This is a reprint of an article I wrote in 2010. Hope you enjoy it!
Post Mortem Photography: Sentimental Keepsake or Creepy Reminder?
How many of us have rifled through shoeboxes and envelopes of dusty old family photos?
Imagine coming across a lavish scene of your ancestors decked out in their Sunday best, only to realize upon scrutiny that in the photo they are, in fact, deceased.
Such a discovery is made in Alejandro Amenábar’s The Others, and it becomes a major plot point that carries the story through to its electrifying ending.
About The Others
In The Others, Grace Stewart lives with her two children who are awaiting word of the whereabouts of patriarch Charles, who is MIA in World War II.
The children, Anne and Nicholas, suffer from a strange affliction – they are allergic to light – so that heavy linens are draped over every window, and when moving about the house, no door must be opened without the previous one being closed first.
Immediately, viewers are immersed in the epitome of the creepy, fog-enshrouded English manor house which becomes even more foreboding when the family is forced to live by candlelight even in the daylight hours.
With the tone of the movie set, the tale begins, taking on an uneasy tone immediately when the help arrives.
Mrs. Mills, played by the always striking Fionnula Flanagan (whom I thoroughly enjoyed in this, as well as her turn as Eloise Hawking in LOST or matriarch Rose Caffee in Brotherhood), Mr. Tuttle and the mute maid Lydia arrive, and there is something decidedly different about them.
When Nicole Kidman discovers a photo album (or Book of the Dead) in the attic, the true nature of the tale is revealed, whether Grace knows it or not.
As Mrs. Mills says matter-of-factly, “Sometimes the world of the dead gets mixed up with the world of the living” – and later on we find out just how right she is.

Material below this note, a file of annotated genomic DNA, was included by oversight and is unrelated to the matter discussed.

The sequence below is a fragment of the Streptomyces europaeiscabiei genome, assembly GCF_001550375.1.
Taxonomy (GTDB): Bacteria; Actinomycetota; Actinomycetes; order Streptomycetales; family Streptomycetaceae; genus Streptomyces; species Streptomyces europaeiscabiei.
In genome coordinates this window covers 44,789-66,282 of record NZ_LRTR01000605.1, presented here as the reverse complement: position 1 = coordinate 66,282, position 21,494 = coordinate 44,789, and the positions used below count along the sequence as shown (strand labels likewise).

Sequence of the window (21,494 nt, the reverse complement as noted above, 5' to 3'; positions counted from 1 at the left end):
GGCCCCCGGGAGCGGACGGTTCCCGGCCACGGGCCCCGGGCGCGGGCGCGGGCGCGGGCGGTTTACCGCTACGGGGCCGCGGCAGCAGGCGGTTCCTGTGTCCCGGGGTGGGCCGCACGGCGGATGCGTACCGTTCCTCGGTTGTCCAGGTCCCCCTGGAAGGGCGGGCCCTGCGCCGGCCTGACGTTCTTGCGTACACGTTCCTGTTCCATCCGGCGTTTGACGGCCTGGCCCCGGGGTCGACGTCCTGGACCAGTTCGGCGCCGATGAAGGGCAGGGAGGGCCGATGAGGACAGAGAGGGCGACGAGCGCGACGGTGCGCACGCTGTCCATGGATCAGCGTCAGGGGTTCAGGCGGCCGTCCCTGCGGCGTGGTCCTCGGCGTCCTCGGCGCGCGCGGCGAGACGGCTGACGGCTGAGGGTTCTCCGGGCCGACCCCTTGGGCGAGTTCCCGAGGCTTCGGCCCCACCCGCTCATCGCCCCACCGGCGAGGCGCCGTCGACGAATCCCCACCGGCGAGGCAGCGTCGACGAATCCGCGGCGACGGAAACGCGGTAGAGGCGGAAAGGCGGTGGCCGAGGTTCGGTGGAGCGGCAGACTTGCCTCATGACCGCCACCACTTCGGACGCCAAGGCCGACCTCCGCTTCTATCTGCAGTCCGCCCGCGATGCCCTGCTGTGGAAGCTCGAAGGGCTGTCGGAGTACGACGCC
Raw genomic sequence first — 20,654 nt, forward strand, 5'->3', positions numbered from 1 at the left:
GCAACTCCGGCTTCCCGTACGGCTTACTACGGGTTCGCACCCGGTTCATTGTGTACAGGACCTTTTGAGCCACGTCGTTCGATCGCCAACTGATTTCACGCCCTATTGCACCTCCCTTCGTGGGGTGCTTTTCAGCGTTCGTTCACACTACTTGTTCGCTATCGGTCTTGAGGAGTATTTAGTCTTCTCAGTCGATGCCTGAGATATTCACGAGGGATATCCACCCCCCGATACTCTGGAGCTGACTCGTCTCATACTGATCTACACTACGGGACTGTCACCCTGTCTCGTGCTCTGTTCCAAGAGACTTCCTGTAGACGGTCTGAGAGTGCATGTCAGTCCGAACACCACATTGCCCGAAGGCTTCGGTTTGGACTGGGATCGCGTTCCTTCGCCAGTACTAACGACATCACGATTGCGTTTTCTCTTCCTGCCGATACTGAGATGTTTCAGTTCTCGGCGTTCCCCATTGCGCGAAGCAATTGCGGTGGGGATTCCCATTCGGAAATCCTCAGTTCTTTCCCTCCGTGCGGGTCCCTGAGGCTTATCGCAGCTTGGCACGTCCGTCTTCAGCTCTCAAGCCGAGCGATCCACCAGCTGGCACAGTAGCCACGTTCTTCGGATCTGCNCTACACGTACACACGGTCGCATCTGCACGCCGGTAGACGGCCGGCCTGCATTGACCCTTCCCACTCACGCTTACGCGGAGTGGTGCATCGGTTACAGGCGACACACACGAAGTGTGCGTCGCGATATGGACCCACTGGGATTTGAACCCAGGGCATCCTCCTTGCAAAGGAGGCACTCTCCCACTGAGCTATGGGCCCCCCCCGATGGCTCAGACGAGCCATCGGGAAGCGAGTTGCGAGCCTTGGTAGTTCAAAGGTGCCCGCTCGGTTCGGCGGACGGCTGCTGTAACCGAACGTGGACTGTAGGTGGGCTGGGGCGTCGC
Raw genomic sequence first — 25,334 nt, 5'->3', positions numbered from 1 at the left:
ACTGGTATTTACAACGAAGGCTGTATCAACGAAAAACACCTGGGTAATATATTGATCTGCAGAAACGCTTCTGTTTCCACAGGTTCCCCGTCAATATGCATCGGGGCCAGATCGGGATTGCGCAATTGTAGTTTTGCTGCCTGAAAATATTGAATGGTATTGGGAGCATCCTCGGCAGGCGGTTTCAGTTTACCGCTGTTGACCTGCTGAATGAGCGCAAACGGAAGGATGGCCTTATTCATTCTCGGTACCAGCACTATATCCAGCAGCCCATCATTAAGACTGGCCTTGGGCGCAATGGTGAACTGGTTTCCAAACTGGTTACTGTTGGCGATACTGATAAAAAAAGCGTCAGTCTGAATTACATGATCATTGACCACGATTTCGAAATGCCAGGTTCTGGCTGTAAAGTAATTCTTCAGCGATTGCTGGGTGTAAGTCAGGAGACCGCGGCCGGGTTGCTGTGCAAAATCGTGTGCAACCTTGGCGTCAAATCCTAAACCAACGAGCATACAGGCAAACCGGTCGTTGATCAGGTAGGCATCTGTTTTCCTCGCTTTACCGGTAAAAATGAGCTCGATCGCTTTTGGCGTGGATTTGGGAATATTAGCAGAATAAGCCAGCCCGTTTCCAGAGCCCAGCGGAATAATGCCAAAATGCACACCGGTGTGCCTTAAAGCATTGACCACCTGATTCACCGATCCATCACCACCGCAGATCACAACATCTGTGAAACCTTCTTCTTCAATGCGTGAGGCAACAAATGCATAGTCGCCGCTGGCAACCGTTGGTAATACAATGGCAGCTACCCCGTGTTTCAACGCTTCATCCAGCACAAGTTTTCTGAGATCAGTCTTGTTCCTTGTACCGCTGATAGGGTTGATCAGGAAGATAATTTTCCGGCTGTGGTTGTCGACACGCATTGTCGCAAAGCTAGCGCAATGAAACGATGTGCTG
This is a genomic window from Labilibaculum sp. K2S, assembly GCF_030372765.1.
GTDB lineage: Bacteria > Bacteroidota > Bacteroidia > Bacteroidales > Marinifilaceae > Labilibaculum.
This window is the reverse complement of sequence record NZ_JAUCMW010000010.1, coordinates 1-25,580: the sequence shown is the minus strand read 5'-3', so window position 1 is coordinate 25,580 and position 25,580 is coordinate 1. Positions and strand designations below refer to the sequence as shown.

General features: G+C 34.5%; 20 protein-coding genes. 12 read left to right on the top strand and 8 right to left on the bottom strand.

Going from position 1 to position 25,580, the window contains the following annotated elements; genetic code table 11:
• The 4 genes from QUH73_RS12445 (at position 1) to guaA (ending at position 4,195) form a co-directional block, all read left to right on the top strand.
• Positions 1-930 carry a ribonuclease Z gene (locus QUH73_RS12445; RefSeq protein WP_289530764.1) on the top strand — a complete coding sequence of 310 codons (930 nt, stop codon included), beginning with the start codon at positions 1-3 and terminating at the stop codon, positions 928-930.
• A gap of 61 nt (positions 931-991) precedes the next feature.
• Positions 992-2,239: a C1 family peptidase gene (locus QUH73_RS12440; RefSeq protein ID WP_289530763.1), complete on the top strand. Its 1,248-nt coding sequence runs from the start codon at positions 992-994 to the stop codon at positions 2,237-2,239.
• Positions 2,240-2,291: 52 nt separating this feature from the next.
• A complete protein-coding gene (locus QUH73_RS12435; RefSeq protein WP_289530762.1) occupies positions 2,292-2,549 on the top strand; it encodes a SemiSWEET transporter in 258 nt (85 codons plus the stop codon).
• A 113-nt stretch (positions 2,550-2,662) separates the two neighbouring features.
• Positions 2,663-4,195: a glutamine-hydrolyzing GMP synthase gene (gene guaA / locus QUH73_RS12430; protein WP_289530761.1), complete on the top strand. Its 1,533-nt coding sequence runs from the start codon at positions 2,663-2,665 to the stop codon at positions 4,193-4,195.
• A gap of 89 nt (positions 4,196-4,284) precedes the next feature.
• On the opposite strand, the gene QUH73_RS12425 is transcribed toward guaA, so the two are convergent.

Memento Mori: Remember Your Mortality
The Victorian Era already had an air of the macabre before the advent of post mortem photography.
But what may seem as a grim practice to us was, back then, one of the only ways families were able to preserve memories of their loved ones, especially babies, for whom this may be the only photo families would have due to high infant mortality rates throughout the early nineteenth century.
Memento Mori, or post mortem photographs, were just that: photos taken of the deceased. Grace’s discovery is a display of three different styles which were used in this arcane practice, and they illustrate how families not only captured when their loved ones died but also a reminder of how they lived.
“The Eternal Sleep” sees the subject of the photo laid out to look as though they are peacefully sleeping.
Other photos show relatives of the deceased posed alongside the deceased themselves, making for particularly solemn photographs especially when young children are sitting (and often holding) their dead siblings.
Photos can also be found of deceased propped up in special frames and sitting up in chairs.
These are not images that capture whispy orbs that may or may not be spirits, depending on one’s believability in such.
There is no question about these photos. They are unflinching, abrupt and bring one face to face with his or her own mortality, and in The Others, they serve an important purpose.